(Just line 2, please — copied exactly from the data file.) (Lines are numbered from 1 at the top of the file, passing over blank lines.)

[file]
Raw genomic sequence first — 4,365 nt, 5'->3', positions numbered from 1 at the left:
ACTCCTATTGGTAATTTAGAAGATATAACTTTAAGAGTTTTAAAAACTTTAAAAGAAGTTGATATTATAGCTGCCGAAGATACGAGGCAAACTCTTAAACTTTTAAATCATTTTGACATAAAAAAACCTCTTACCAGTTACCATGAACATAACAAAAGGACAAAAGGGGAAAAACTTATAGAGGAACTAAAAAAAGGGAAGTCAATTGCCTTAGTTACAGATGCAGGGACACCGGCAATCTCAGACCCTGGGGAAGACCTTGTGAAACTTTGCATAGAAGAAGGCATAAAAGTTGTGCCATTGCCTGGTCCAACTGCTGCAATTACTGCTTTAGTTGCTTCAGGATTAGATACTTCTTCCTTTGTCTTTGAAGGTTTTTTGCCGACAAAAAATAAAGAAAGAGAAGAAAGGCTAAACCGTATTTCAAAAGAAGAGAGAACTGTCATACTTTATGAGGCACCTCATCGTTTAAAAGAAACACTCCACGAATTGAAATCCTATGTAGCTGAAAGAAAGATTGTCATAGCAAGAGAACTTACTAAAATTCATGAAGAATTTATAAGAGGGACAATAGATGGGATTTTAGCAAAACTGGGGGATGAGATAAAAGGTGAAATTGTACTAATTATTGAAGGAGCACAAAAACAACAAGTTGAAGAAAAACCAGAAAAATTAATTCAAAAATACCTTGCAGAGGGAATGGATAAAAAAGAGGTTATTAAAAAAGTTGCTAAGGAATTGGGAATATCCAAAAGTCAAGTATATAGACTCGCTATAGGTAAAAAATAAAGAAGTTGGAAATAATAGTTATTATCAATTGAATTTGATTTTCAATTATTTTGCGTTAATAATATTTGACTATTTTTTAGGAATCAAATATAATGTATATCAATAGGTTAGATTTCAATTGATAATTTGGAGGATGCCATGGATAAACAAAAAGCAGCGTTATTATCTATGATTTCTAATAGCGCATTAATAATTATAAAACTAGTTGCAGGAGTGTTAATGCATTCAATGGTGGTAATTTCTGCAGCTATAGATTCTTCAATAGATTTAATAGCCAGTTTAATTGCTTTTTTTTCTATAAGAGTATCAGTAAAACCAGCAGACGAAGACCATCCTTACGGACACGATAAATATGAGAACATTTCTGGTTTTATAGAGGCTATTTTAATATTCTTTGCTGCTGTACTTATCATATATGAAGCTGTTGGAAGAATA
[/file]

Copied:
ACTCCTATTGGTAATTTAGAAGATATAACTTTAAGAGTTTTAAAAACTTTAAAAGAAGTTGATATTATAGCTGCCGAAGATACGAGGCAAACTCTTAAACTTTTAAATCATTTTGACATAAAAAAACCTCTTACCAGTTACCATGAACATAACAAAAGGACAAAAGGGGAAAAACTTATAGAGGAACTAAAAAAAGGGAAGTCAATTGCCTTAGTTACAGATGCAGGGACACCGGCAATCTCAGACCCTGGGGAAGACCTTGTGAAACTTTGCATAGAAGAAGGCATAAAAGTTGTGCCATTGCCTGGTCCAACTGCTGCAATTACTGCTTTAGTTGCTTCAGGATTAGATACTTCTTCCTTTGTCTTTGAAGGTTTTTTGCCGACAAAAAATAAAGAAAGAGAAGAAAGGCTAAACCGTATTTCAAAAGAAGAGAGAACTGTCATACTTTATGAGGCACCTCATCGTTTAAAAGAAACACTCCACGAATTGAAATCCTATGTAGCTGAAAGAAAGATTGTCATAGCAAGAGAACTTACTAAAATTCATGAAGAATTTATAAGAGGGACAATAGATGGGATTTTAGCAAAACTGGGGGATGAGATAAAAGGTGAAATTGTACTAATTATTGAAGGAGCACAAAAACAACAAGTTGAAGAAAAACCAGAAAAATTAATTCAAAAATACCTTGCAGAGGGAATGGATAAAAAAGAGGTTATTAAAAAAGTTGCTAAGGAATTGGGAATATCCAAAAGTCAAGTATATAGACTCGCTATAGGTAAAAAATAAAGAAGTTGGAAATAATAGTTATTATCAATTGAATTTGATTTTCAATTATTTTGCGTTAATAATATTTGACTATTTTTTAGGAATCAAATATAATGTATATCAATAGGTTAGATTTCAATTGATAATTTGGAGGATGCCATGGATAAACAAAAAGCAGCGTTATTATCTATGATTTCTAATAGCGCATTAATAATTATAAAACTAGTTGCAGGAGTGTTAATGCATTCAATGGTGGTAATTTCTGCAGCTATAGATTCTTCAATAGATTTAATAGCCAGTTTAATTGCTTTTTTTTCTATAAGAGTATCAGTAAAACCAGCAGACGAAGACCATCCTTACGGACACGATAAATATGAGAACATTTCTGGTTTTATAGAGGCTATTTTAATATTCTTTGCTGCTGTACTTATCATATATGAAGCTGTTGGAAGAATA